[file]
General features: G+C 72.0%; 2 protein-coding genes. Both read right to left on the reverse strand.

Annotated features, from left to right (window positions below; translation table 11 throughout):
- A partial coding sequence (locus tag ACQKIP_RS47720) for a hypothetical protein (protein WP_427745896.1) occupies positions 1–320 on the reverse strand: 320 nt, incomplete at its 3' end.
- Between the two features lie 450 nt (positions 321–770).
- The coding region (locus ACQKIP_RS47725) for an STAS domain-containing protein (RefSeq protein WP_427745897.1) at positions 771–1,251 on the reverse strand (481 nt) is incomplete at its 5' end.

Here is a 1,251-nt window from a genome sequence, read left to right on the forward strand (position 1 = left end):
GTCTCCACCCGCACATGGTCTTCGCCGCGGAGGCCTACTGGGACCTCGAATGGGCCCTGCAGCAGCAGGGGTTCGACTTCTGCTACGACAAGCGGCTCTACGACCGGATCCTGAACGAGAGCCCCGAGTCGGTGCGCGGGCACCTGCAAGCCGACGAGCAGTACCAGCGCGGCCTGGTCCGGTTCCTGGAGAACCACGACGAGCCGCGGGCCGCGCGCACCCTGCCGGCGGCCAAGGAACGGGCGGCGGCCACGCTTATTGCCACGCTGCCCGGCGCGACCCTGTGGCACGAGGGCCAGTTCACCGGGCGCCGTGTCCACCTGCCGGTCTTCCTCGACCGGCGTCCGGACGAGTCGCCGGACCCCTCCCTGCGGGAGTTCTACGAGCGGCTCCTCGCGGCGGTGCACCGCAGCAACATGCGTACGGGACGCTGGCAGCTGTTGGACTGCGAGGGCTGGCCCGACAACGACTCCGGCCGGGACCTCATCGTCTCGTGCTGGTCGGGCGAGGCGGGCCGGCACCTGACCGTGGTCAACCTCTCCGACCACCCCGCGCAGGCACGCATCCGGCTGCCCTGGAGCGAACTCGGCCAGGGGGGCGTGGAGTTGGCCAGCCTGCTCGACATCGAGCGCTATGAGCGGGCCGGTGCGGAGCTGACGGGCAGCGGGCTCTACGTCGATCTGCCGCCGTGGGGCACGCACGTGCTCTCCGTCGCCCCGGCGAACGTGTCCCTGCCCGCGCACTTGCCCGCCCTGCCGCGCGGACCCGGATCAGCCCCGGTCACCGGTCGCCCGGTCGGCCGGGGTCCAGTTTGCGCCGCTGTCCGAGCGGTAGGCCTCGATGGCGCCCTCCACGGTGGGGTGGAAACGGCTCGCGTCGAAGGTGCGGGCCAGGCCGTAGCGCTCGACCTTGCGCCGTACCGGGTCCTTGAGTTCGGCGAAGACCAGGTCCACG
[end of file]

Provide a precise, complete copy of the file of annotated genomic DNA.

General features: G+C 72.0%; 2 protein-coding genes. Both read right to left on the reverse strand.

Annotated features, from left to right (window positions below; translation table 11 throughout):
- A partial coding sequence (locus tag ACQKIP_RS47720) for a hypothetical protein (protein WP_427745896.1) occupies positions 1–320 on the reverse strand: 320 nt, incomplete at its 3' end.
- Between the two features lie 450 nt (positions 321–770).
- The coding region (locus ACQKIP_RS47725) for an STAS domain-containing protein (RefSeq protein WP_427745897.1) at positions 771–1,251 on the reverse strand (481 nt) is incomplete at its 5' end.

Here is a 1,251-nt window from a genome sequence, read left to right on the forward strand (position 1 = left end):
GTCTCCACCCGCACATGGTCTTCGCCGCGGAGGCCTACTGGGACCTCGAATGGGCCCTGCAGCAGCAGGGGTTCGACTTCTGCTACGACAAGCGGCTCTACGACCGGATCCTGAACGAGAGCCCCGAGTCGGTGCGCGGGCACCTGCAAGCCGACGAGCAGTACCAGCGCGGCCTGGTCCGGTTCCTGGAGAACCACGACGAGCCGCGGGCCGCGCGCACCCTGCCGGCGGCCAAGGAACGGGCGGCGGCCACGCTTATTGCCACGCTGCCCGGCGCGACCCTGTGGCACGAGGGCCAGTTCACCGGGCGCCGTGTCCACCTGCCGGTCTTCCTCGACCGGCGTCCGGACGAGTCGCCGGACCCCTCCCTGCGGGAGTTCTACGAGCGGCTCCTCGCGGCGGTGCACCGCAGCAACATGCGTACGGGACGCTGGCAGCTGTTGGACTGCGAGGGCTGGCCCGACAACGACTCCGGCCGGGACCTCATCGTCTCGTGCTGGTCGGGCGAGGCGGGCCGGCACCTGACCGTGGTCAACCTCTCCGACCACCCCGCGCAGGCACGCATCCGGCTGCCCTGGAGCGAACTCGGCCAGGGGGGCGTGGAGTTGGCCAGCCTGCTCGACATCGAGCGCTATGAGCGGGCCGGTGCGGAGCTGACGGGCAGCGGGCTCTACGTCGATCTGCCGCCGTGGGGCACGCACGTGCTCTCCGTCGCCCCGGCGAACGTGTCCCTGCCCGCGCACTTGCCCGCCCTGCCGCGCGGACCCGGATCAGCCCCGGTCACCGGTCGCCCGGTCGGCCGGGGTCCAGTTTGCGCCGCTGTCCGAGCGGTAGGCCTCGATGGCGCCCTCCACGGTGGGGTGGAAACGGCTCGCGTCGAAGGTGCGGGCCAGGCCGTAGCGCTCGACCTTGCGCCGTACCGGGTCCTTGAGTTCGGCGAAGACCAGGTCCACG